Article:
Meru Scores $30 Million In Funding

networking 802.11n

Meru's latest round of funding was led by a new investor managed by New York-based Vision Capital Advisors. Meru's existing investors, including Clearstone Venture Partners, NeoCarta Ventures, BlueStream Ventures, The D.E. Shaw Group, Evercore Partners, Tenaya Capital and Monitor Ventures, also participated.

In a statement, Meru's chief financial executive said increasing adoption of 802.11n and excitement around the latest WLAN standard is fueling the wireless market and Meru's growth, while also gaining the attention of investors.

"We are experiencing unprecedented enthusiasm for IEEE 802.11n solutions, and enterprises' rapid adoption of the 802.11n standard presents us with the opportunity to accelerate our WLAN market-share growth," Meru CFO Brett White said.

White added that companies are looking for easy to deploy, secure and manageable WLAN solutions on tighter budgets and with fewer resources.

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"The latest round of funding will give us the resources to continue our mission of solving application performance problems over wireless while meeting the strong demand we're seeing from the health-care and education markets and Fortune 2000-size companies," he added.

Meru Marketing Vice President Rachna Ahlawat said the bulk of the secured $30 million will go toward innovation in 802.11n technology and making products that accommodate the applications designed to take advantage of the higher bandwidth and availability of 11n.

"What has happened is the applications deployed on 11n are different than 11 a/b/g," she said, adding that 11n is better suited for voice, video and other bandwidth-intensive applications than for the previous wireless standards. "With 11n, you have a big enough pipe to bring in these applications. The innovation we see now is in supporting those applications."

Craig Matthias, industry analyst and principal with the wireless and mobile advisory firm Farpoint Group, said Meru's $30 million in funding is a sign that the wireless market is going to continue to grow, despite economic pressure.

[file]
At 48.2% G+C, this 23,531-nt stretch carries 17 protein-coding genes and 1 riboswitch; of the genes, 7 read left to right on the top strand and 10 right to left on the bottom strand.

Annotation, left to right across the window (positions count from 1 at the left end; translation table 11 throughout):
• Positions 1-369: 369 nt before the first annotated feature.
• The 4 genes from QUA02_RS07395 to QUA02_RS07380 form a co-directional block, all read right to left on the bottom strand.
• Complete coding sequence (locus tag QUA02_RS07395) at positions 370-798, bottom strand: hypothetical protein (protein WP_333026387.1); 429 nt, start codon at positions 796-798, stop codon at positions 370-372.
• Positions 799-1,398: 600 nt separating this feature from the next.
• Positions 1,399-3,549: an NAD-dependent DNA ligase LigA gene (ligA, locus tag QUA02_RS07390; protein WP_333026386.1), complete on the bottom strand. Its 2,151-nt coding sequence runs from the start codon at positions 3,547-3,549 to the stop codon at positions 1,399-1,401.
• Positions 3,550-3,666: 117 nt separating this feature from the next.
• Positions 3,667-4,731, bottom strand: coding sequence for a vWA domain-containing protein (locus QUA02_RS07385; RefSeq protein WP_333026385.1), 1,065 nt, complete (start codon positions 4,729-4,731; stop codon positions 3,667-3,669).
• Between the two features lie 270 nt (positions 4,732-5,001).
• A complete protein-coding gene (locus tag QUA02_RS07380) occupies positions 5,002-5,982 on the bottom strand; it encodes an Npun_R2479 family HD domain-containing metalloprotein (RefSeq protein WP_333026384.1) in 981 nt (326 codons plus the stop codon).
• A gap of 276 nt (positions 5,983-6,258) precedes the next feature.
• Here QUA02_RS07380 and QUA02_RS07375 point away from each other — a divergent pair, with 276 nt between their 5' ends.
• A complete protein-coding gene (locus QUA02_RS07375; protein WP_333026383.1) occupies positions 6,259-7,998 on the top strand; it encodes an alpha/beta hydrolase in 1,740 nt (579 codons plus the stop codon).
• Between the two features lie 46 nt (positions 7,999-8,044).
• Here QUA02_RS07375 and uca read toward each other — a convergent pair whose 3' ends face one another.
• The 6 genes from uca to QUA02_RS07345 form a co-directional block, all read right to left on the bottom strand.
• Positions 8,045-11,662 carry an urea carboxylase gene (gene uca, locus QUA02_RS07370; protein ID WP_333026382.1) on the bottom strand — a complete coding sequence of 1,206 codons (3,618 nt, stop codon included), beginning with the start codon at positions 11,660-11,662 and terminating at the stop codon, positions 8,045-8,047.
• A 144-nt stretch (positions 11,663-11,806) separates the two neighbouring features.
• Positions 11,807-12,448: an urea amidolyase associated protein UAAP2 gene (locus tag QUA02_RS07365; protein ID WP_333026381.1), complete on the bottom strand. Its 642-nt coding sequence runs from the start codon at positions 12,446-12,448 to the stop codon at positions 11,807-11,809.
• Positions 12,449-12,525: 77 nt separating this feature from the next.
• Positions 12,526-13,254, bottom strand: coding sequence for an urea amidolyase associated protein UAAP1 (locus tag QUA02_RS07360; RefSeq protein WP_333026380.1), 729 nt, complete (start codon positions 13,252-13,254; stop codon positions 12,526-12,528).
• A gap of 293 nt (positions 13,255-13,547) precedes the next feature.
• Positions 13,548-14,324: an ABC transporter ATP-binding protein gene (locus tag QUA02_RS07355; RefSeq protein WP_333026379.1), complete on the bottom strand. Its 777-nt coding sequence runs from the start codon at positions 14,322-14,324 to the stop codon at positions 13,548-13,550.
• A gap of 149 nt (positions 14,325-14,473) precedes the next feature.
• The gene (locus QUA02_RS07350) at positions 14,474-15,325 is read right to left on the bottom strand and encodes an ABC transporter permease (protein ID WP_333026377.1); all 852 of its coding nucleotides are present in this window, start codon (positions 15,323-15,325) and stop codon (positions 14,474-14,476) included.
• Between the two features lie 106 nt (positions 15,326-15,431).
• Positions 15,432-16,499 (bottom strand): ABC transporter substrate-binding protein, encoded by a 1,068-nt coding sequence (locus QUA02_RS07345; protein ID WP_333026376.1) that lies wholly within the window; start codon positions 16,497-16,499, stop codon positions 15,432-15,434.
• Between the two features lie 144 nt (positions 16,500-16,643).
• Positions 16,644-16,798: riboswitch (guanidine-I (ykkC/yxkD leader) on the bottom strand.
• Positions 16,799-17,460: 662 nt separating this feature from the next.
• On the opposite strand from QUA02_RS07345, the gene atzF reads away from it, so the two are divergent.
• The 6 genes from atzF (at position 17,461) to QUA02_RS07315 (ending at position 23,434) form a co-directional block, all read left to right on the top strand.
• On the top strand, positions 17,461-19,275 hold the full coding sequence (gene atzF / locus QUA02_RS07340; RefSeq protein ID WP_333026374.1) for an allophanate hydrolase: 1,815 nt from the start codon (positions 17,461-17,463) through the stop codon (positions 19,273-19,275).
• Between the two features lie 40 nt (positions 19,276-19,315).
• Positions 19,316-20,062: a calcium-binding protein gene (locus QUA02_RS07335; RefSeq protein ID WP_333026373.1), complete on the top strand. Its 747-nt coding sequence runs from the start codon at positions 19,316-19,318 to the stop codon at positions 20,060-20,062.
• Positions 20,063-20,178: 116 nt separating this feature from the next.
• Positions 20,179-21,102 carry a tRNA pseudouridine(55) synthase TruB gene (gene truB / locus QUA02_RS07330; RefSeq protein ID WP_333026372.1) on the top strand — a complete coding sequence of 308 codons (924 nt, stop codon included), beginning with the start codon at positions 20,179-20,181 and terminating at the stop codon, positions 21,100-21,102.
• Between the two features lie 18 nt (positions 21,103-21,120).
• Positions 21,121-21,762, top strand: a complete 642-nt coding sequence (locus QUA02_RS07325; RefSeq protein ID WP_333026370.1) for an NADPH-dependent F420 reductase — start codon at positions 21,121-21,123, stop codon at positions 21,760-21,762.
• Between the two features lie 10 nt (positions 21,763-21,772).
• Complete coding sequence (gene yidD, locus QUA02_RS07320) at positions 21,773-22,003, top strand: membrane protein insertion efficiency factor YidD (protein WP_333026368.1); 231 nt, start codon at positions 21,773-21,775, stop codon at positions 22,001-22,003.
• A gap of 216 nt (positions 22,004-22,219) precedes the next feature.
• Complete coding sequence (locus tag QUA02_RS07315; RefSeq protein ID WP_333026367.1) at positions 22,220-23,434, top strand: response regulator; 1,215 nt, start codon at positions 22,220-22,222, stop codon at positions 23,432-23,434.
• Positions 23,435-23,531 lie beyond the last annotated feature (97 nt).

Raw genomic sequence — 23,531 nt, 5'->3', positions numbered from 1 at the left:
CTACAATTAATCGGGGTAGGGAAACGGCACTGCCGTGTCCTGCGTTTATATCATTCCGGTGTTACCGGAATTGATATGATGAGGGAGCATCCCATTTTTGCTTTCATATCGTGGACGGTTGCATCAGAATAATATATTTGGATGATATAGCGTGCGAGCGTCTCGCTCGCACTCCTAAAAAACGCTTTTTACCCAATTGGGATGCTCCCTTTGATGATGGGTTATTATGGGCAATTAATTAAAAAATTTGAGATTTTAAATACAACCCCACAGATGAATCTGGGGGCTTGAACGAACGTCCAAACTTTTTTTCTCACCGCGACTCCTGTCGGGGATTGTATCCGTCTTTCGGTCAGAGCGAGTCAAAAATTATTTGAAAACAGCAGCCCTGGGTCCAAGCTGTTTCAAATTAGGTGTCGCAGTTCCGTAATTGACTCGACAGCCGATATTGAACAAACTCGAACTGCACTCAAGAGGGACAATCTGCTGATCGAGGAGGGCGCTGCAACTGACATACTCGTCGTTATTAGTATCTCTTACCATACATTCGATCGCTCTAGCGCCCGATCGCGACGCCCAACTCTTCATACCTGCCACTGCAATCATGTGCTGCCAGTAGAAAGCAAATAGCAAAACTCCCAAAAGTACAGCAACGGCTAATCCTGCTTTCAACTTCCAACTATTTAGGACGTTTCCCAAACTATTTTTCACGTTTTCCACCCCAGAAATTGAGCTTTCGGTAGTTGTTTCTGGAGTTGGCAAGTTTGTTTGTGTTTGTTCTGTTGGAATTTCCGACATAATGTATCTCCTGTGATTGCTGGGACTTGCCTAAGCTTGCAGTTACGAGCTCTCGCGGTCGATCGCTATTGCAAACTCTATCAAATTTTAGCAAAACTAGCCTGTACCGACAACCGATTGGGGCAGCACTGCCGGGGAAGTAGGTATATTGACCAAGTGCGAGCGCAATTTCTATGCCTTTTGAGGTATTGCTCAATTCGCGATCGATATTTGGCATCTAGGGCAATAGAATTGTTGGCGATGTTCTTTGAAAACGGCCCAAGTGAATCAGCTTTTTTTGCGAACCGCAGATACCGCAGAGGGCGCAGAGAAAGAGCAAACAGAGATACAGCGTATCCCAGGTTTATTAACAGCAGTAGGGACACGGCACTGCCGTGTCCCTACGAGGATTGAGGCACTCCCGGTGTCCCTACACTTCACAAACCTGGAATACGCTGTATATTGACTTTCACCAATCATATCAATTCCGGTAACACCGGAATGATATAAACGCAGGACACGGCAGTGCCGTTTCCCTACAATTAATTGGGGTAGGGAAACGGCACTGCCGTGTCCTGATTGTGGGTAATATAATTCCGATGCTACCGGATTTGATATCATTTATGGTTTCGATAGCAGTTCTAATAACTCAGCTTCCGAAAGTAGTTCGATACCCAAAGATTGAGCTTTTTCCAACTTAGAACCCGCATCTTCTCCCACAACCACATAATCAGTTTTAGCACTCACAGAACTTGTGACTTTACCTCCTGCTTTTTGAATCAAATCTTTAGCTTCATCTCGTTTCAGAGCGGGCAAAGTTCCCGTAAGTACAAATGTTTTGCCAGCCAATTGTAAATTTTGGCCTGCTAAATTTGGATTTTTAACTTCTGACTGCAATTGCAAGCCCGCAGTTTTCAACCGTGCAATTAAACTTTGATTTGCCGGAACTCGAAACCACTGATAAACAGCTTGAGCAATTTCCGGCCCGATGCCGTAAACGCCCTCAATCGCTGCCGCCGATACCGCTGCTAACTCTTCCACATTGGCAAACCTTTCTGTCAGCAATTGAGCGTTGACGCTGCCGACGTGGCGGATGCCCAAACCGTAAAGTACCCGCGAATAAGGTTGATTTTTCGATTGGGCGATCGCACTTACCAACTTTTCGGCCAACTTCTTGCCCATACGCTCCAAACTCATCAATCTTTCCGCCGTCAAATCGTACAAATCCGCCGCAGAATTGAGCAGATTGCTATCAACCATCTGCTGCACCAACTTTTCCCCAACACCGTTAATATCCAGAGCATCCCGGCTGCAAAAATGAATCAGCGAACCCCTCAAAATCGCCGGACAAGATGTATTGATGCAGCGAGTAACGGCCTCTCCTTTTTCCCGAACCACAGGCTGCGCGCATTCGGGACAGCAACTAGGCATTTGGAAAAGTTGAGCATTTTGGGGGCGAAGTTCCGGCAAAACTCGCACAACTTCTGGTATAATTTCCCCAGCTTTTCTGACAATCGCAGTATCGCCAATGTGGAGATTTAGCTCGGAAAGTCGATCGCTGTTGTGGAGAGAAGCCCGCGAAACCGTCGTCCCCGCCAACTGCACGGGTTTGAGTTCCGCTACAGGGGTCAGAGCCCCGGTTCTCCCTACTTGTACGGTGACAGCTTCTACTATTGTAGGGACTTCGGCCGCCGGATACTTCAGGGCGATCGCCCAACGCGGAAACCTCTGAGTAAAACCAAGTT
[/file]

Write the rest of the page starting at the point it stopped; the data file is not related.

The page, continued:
"While both the economy and raising new capital remain challenging, the wireless LAN opportunity has never been more exciting," Mathias said in a statement. "We're expecting accelerating market growth, driven by both customer demand and the continuing high level of innovation addressing some of the major challenges in deploying, securing and managing large-scale WLANs."

Ahlawat agreed.

"The market is growing at a very healthy rate," she said. "Customers are replacing wired with wireless." Ahlawat estimated that the wired networking market is growing at roughly 6 percent annually while wireless is growing at a rate of 20 percent or more, mostly fueled by advancements in 11n.

Meru, which was established in 2002, has received praise for its WLAN gear. Research firm Gartner recently positioned Meru in the "Visionaries" sector of its Magic Quadrant for Wireless LAN Infrastructure for 2008. Another firm, Novarum, recently pitted Meru's 802.11n virtual cell WLAN products against the competitors, Cisco Systems and Aruba Networks, and found Meru out-performed both. Meru's solution use virtualization to deliver wireless service for voice, video and data applications and first introduced its virtual cell wireless architecture in 2003.

"In this difficult economic environment, our investment criteria limit us to choosing companies with a clear technological advantage over their competitors," Vision Capital Advisors director of tech and telecom investments, Firas Abi-Nassif, said in a statement. "Their solutions must be essential to lower costs and increasing productivity for their customers, as this provides these companies a financial advantage which offers strong protection against further deterioration in the market. We believe that Meru is a case in point, having established the dominant technological position in enterprise wireless networking by bringing the cost and performance benefits of virtualization to that arena."